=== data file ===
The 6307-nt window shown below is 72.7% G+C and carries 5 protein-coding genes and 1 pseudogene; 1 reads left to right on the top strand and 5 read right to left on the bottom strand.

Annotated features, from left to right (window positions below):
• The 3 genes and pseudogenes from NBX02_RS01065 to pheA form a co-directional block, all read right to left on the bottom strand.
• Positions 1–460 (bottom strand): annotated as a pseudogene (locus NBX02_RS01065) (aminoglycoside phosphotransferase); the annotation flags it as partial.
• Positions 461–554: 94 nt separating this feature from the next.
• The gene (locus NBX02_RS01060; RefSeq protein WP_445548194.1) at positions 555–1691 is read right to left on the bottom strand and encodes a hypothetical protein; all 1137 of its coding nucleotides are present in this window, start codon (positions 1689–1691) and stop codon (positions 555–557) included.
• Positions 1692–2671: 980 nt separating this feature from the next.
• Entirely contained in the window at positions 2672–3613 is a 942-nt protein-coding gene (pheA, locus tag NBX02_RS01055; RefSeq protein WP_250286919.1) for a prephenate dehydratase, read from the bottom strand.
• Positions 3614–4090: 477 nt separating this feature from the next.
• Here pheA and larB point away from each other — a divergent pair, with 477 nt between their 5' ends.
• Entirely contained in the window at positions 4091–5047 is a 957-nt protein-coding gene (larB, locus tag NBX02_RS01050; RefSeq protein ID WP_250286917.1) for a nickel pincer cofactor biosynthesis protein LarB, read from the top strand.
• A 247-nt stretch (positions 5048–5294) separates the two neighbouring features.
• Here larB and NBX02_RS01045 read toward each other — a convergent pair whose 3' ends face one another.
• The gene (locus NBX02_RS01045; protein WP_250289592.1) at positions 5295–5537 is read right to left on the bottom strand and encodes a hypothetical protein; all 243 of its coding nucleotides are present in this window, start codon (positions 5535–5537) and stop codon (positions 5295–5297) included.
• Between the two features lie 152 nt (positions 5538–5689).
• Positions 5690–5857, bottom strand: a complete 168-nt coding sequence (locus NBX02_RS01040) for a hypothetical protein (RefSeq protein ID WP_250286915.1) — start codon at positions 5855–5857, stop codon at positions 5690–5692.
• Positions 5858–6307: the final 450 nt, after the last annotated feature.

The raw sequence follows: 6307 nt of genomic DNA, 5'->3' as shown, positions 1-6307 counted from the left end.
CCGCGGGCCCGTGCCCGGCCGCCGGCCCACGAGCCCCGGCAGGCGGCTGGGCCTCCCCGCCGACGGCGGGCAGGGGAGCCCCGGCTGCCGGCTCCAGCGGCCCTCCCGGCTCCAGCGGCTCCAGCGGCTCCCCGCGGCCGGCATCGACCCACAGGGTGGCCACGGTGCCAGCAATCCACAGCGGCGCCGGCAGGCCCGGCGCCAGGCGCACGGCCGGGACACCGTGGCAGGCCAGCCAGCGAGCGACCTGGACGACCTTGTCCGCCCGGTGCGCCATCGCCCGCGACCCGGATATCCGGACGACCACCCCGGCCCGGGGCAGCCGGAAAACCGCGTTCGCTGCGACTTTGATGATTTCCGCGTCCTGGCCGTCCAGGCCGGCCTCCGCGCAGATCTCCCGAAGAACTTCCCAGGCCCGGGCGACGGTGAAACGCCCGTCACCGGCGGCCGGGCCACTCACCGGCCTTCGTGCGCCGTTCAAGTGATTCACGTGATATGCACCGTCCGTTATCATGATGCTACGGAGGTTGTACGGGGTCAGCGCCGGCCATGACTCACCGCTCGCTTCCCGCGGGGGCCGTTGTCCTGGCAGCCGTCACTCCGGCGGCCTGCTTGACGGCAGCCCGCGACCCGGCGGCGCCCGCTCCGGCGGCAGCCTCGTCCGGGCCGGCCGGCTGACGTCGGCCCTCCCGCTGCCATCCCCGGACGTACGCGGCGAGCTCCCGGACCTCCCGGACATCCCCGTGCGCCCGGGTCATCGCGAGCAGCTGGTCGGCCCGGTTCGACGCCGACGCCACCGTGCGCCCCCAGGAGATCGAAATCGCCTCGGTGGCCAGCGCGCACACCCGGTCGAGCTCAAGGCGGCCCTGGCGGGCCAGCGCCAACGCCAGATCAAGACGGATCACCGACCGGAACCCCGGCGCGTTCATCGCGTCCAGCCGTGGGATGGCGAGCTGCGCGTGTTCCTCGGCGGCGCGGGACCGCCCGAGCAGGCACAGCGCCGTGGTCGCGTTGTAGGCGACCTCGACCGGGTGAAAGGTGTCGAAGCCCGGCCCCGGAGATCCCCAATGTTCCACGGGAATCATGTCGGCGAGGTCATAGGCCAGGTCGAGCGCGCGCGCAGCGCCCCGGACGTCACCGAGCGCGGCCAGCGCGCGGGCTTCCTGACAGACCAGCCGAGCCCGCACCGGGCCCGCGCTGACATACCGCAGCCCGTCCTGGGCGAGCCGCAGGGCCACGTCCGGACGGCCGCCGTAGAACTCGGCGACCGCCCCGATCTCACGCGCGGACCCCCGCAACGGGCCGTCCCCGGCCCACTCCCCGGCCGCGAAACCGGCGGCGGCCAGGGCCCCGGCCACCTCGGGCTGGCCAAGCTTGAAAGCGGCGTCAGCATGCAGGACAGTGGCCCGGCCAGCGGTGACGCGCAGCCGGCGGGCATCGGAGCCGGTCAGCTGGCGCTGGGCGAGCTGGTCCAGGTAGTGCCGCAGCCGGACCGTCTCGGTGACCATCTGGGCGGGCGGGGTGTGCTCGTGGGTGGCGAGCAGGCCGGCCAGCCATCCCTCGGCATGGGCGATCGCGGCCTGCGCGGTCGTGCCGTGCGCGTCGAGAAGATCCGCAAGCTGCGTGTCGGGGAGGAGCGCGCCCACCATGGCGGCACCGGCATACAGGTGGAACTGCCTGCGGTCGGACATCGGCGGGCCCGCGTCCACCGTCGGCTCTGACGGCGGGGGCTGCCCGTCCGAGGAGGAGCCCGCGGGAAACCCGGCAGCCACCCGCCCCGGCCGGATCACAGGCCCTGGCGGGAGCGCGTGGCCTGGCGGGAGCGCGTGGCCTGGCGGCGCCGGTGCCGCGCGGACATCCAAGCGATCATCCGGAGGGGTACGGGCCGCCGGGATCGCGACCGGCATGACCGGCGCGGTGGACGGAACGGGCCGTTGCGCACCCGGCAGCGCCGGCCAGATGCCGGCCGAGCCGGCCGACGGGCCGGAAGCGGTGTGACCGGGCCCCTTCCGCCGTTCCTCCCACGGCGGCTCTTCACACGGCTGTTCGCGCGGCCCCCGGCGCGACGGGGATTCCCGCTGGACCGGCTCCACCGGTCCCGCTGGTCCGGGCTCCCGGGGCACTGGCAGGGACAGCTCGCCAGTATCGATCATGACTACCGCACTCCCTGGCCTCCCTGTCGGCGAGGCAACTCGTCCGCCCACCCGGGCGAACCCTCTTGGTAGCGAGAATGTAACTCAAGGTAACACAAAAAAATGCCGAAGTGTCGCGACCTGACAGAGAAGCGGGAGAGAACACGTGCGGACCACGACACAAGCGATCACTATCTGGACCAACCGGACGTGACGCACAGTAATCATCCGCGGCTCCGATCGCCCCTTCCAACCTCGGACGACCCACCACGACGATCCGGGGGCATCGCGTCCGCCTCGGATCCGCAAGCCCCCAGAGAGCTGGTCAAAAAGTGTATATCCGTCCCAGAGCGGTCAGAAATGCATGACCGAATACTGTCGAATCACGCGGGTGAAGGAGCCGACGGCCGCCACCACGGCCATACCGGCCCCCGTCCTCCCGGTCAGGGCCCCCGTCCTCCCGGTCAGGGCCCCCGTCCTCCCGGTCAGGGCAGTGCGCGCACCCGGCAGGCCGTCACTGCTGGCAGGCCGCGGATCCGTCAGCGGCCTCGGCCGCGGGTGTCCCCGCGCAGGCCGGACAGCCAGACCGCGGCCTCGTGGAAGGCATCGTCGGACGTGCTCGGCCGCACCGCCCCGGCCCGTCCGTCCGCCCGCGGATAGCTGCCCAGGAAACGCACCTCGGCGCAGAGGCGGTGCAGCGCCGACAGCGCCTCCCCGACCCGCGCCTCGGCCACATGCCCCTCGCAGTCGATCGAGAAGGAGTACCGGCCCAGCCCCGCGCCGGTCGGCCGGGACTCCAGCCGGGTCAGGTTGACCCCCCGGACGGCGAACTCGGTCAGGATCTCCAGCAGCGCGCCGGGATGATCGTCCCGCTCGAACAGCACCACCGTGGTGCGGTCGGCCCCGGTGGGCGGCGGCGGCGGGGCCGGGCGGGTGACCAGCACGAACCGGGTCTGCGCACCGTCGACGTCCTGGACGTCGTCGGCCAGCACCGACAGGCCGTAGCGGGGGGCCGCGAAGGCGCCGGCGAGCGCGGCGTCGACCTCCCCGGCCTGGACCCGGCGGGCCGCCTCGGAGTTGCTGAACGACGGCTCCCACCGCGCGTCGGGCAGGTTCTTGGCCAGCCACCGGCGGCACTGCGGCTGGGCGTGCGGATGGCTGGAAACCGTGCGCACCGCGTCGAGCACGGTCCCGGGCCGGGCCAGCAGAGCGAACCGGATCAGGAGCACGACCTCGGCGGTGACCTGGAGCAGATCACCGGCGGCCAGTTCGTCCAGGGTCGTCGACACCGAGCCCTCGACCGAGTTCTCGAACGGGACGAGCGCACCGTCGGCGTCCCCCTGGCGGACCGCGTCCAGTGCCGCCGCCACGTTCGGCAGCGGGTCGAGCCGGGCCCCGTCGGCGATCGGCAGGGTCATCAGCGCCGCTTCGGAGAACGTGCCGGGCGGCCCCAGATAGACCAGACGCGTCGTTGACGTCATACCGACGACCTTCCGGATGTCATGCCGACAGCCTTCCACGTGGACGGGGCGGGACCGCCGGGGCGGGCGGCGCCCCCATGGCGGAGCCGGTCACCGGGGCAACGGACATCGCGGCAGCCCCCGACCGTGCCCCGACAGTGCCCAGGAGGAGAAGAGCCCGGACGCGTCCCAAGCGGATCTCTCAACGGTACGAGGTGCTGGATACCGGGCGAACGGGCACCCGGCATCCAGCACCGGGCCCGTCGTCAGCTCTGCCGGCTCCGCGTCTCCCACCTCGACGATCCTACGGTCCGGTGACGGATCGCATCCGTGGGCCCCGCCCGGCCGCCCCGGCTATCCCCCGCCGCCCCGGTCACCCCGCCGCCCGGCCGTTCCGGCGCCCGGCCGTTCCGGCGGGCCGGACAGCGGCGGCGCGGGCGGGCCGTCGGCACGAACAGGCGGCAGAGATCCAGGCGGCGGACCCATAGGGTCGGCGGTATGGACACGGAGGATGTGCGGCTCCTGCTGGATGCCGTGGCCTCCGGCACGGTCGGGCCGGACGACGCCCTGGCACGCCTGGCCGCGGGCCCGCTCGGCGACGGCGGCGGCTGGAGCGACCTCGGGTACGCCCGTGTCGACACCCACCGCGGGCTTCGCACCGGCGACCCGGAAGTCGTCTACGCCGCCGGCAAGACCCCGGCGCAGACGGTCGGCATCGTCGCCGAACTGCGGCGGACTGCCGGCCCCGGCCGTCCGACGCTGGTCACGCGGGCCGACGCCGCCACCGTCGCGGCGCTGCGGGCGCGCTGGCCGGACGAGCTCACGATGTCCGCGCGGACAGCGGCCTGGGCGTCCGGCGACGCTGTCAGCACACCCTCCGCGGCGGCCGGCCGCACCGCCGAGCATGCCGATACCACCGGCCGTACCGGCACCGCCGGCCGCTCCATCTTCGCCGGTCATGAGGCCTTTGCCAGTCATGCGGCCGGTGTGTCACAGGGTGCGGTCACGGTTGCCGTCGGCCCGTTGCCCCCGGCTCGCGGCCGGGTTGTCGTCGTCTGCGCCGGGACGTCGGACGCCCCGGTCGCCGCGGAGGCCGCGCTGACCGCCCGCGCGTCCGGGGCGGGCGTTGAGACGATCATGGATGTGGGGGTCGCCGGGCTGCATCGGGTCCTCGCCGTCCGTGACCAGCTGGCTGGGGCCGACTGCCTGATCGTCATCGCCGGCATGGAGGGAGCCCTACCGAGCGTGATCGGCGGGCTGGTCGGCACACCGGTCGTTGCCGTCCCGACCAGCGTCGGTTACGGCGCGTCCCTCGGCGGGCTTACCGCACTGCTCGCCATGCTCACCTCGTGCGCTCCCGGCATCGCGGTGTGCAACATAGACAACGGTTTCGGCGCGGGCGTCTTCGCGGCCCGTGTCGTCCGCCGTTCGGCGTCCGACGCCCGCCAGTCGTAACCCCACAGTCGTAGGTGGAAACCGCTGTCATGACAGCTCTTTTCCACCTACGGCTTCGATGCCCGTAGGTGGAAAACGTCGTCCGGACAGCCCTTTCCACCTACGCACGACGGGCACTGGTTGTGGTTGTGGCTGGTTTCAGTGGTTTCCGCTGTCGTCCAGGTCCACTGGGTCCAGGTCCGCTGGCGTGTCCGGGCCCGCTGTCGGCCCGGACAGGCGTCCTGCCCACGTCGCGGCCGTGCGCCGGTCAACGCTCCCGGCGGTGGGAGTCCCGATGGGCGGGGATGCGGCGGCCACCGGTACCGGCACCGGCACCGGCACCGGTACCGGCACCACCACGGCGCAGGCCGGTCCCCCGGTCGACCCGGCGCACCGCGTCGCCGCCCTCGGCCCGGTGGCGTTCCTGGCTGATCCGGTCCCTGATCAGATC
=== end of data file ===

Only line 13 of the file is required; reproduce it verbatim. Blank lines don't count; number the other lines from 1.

• Here larB and NBX02_RS01045 read toward each other — a convergent pair whose 3' ends face one another.